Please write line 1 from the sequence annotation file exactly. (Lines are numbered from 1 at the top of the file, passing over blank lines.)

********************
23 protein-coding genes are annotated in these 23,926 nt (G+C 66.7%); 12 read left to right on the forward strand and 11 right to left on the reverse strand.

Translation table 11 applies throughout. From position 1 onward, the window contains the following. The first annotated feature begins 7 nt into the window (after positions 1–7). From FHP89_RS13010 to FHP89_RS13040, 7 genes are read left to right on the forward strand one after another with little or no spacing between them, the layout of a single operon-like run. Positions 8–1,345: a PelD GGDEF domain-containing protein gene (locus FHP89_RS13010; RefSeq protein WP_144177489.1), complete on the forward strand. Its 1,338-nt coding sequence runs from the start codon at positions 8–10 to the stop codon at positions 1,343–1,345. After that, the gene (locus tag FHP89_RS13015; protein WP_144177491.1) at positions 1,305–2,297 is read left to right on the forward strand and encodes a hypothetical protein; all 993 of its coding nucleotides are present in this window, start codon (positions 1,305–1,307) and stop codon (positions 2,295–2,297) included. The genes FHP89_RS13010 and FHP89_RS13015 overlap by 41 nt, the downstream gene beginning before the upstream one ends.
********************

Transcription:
23 protein-coding genes are annotated in these 23,926 nt (G+C 66.7%); 12 read left to right on the forward strand and 11 right to left on the reverse strand.